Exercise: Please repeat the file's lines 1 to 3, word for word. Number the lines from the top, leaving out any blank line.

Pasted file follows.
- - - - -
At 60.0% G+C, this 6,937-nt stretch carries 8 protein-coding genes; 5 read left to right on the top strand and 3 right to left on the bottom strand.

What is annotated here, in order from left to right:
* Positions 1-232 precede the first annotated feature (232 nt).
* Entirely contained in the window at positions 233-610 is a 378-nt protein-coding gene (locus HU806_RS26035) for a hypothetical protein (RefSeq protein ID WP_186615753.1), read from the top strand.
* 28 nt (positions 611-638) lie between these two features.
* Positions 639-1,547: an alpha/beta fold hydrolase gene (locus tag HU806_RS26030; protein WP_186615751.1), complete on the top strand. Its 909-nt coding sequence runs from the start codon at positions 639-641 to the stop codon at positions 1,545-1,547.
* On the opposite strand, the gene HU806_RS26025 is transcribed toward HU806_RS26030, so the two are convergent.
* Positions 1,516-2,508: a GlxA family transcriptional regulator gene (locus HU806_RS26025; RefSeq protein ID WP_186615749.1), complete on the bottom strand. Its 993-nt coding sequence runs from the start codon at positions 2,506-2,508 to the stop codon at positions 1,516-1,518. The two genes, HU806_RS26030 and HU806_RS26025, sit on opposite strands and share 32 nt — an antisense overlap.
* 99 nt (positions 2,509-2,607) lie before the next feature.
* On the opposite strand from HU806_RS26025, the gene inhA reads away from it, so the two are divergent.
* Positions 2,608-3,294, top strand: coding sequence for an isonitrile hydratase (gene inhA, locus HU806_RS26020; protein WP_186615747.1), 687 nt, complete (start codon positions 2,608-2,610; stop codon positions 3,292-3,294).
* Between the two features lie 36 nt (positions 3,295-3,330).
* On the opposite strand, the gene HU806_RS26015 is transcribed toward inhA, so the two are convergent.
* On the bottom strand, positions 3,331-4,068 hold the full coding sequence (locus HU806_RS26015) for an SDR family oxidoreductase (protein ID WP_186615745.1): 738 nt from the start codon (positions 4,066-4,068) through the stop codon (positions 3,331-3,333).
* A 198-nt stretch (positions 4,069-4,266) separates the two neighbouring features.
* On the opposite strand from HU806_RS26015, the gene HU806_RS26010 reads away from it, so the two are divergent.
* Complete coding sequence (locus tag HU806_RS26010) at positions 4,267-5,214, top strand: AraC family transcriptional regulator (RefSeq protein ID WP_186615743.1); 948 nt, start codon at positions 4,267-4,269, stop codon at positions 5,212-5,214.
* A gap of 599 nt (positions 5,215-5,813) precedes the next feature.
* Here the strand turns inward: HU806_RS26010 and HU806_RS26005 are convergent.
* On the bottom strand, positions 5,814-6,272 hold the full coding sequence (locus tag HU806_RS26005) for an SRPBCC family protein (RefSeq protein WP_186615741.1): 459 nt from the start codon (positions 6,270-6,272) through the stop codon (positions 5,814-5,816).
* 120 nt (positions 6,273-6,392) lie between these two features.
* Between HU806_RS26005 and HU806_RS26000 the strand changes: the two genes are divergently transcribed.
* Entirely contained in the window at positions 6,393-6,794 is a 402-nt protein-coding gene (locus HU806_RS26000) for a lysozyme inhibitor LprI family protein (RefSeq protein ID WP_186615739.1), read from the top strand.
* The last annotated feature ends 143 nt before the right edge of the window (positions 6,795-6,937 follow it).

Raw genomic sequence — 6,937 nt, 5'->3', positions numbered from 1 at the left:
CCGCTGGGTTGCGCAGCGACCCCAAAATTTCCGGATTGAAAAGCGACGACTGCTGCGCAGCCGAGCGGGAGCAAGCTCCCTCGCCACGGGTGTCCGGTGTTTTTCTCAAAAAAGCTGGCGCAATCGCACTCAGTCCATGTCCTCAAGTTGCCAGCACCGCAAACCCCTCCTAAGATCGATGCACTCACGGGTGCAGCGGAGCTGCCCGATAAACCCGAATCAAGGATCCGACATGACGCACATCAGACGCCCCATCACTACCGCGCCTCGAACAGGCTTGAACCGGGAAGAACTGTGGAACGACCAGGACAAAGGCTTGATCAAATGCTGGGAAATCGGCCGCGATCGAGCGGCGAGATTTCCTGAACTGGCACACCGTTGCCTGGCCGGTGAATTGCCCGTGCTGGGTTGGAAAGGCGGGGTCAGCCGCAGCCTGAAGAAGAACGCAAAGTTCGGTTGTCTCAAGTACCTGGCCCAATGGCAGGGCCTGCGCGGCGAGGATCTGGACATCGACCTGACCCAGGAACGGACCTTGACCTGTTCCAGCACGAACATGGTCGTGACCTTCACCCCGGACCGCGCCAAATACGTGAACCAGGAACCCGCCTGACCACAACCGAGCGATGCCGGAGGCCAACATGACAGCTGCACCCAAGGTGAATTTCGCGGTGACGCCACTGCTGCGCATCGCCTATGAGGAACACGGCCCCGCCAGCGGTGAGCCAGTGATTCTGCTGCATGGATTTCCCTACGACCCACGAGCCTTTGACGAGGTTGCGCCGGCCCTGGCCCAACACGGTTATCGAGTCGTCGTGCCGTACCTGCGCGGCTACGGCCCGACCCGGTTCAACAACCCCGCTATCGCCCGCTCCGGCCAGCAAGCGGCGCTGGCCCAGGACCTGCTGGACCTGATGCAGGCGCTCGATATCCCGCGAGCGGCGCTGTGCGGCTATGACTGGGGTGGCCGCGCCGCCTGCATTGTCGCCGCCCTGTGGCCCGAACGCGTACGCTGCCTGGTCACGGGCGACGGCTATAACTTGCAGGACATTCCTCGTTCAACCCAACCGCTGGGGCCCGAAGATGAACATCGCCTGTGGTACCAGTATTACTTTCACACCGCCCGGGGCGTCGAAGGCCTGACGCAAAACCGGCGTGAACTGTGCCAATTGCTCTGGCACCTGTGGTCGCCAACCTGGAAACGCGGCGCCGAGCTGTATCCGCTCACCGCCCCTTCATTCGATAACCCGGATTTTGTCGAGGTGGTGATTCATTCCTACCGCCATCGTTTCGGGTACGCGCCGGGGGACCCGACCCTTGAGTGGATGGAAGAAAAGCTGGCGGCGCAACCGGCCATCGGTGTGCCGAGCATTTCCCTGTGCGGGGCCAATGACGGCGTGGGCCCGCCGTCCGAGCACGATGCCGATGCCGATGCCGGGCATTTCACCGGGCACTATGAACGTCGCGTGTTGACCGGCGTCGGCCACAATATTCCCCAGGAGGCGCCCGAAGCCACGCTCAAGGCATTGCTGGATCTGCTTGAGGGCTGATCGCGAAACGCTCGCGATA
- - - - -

At 60.0% G+C, this 6,937-nt stretch carries 8 protein-coding genes; 5 read left to right on the top strand and 3 right to left on the bottom strand.

What is annotated here, in order from left to right:
* Positions 1-232 precede the first annotated feature (232 nt).